Much before the US carried out the 2011 raid that killed Osama bin Laden without informing Pakistan, the Bill Clinton administration had little faith in Islamabad when it came to sharing important intelligence information, a former top American general said today. Gen (rtd) Stanley McChrystal in his book, "My Share of the Task: A Memoir" which hit the stands today, says that as a result of the lack of trust with the Pakistani leadership, the latter were given just 10 minutes notice when the Clinton Administration launched a barrage of missiles in August, 1998, entering the Pakistani airspace.
"So they gave the Pakistanis notice, but just barely: Over a late-night chicken tikka dinner in Islamabad on the night of August 20 (1998), Vice Chairman of the Joint Chiefs of Staff General Joseph Ralston told the head of the Pakistani army, General Jehangir Karamat, that in ten minutes, missiles would be entering Pakistani airspace," McChrystal wrote. "Prior to the strike, US officials feared the Pakistanis would think the US missiles crossing over their country were from India. But they worried more that members of Pakistan's military and intelligence establishment would tip off the Taliban or bin Laden about the impending strike," McChrystal, a former US general in Afghanistan, said.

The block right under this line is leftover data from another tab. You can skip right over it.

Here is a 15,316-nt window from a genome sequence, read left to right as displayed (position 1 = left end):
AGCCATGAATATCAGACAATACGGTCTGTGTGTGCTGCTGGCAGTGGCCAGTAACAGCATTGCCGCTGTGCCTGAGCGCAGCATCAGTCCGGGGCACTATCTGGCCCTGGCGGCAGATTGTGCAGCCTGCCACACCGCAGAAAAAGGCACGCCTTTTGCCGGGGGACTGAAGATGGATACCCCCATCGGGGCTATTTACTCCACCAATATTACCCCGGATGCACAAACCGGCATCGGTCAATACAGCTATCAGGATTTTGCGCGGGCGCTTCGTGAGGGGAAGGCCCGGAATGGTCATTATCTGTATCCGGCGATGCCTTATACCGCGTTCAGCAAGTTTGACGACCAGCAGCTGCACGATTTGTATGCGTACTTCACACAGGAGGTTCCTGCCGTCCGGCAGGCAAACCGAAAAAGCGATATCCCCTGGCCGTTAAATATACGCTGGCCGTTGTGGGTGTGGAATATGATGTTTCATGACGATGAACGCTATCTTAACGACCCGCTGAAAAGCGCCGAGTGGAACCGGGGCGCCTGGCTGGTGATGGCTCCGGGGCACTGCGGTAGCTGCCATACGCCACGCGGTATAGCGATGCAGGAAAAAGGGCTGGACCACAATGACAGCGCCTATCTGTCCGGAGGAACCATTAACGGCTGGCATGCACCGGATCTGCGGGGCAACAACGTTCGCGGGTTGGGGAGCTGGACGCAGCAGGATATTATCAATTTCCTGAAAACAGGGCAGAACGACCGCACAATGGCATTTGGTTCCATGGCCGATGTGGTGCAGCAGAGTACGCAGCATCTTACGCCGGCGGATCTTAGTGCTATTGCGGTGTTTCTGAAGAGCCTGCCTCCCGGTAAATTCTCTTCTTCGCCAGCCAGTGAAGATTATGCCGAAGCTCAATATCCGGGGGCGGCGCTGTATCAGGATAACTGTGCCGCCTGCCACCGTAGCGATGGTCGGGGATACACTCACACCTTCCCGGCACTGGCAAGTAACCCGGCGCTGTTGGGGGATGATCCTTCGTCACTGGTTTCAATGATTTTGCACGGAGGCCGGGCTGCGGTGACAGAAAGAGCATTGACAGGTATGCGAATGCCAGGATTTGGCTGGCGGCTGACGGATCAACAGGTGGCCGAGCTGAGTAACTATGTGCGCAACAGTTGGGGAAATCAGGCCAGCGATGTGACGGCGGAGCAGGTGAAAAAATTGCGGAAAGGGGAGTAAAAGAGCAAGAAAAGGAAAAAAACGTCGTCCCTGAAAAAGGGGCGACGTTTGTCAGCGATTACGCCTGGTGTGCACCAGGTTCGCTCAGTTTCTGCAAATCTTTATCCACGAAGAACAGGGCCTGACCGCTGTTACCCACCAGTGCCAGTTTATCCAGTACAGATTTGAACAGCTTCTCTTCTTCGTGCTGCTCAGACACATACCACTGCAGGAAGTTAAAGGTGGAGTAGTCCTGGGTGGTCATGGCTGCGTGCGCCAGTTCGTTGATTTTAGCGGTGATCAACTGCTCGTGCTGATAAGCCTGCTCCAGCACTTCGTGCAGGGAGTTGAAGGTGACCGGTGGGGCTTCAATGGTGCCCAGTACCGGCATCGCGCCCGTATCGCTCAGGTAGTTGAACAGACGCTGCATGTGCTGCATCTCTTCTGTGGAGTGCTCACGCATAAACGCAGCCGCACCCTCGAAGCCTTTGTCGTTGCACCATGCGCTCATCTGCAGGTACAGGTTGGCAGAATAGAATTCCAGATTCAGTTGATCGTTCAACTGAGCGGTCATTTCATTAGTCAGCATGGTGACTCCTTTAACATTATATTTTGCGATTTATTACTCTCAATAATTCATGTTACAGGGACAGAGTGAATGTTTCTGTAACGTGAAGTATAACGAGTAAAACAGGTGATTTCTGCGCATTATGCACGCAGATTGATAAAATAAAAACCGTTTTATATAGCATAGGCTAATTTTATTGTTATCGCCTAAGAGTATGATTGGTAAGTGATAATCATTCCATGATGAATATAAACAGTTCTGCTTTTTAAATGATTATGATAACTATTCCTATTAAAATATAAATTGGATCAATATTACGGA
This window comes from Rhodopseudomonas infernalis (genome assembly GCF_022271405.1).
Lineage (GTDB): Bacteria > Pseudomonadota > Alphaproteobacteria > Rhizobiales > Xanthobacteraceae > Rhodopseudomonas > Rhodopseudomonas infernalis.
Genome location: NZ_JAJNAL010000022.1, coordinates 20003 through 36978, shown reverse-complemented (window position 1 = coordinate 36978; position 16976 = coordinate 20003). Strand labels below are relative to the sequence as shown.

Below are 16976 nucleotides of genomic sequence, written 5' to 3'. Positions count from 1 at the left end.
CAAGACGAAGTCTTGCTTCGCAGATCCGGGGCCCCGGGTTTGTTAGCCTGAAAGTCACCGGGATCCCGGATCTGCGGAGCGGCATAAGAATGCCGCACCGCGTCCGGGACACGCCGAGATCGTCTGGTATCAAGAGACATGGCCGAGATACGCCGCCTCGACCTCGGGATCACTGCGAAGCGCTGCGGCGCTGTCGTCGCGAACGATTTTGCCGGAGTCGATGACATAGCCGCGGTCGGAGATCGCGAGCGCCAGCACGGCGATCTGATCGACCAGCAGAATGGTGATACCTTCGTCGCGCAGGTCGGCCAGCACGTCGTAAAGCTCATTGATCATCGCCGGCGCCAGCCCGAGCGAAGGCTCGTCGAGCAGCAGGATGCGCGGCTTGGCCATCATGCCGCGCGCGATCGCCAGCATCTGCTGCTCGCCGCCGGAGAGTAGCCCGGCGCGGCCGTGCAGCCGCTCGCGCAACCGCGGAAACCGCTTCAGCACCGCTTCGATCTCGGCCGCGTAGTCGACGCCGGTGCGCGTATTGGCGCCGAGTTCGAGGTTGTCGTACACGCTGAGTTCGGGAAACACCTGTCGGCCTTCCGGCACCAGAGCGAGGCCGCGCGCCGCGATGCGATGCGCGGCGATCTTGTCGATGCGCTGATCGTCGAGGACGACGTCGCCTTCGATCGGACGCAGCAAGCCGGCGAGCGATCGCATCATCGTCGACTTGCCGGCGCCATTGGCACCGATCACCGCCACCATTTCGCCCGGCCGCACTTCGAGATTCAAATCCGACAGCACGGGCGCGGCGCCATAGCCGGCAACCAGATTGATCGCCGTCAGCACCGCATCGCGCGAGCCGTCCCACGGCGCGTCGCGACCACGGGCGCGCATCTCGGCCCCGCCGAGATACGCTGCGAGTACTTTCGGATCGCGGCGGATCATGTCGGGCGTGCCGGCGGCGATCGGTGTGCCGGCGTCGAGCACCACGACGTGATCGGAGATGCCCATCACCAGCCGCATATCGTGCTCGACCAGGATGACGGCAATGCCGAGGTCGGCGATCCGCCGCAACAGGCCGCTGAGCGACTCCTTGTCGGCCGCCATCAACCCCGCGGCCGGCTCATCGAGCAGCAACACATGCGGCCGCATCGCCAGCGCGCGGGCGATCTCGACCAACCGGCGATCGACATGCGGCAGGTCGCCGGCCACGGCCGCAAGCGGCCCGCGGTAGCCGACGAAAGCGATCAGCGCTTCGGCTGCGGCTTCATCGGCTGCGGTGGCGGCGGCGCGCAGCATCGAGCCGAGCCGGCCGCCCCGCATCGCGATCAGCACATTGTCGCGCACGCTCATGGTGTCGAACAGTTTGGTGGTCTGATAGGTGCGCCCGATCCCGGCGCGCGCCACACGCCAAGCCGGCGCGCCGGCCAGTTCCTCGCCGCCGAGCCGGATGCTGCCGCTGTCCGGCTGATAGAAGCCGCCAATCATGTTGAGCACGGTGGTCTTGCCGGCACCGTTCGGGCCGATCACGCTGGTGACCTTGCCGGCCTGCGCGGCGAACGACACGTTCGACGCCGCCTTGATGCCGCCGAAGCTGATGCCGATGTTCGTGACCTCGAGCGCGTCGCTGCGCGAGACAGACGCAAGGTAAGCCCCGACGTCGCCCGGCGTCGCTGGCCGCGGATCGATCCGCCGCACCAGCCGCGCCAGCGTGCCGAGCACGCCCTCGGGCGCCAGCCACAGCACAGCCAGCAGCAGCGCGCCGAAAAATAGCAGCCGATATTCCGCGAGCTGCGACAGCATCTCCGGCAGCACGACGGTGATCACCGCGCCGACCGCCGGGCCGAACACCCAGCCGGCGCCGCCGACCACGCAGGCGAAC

"Not only were the Pakistanis kept in the dark, but they also lost men. Some of the buildings blown apart by the missiles were in fact used by Pakistan's Inter-Services Intelligence (ISI), killing, by some accounts, five of its intelligence officers and twenty of its trainees. The event left the Pakistani leadership irate and the Americans ever more skeptical, asking why Pakistani officers were near bin Laden's camps in the first place," he wrote in his latest book. McChrystal said the relationship continued to degrade. McChrystal had to resign as the US and NATO commander in Afghanistan after the publication of an article in the Rolling Stone in which he was quoted as being highly critical of the Obama Administration. The US conducted a daring raid in May, 2011, on bin Laden's compound in Abbottabad in Pakistan and killed the dreaded al-Qaeda chief. PTI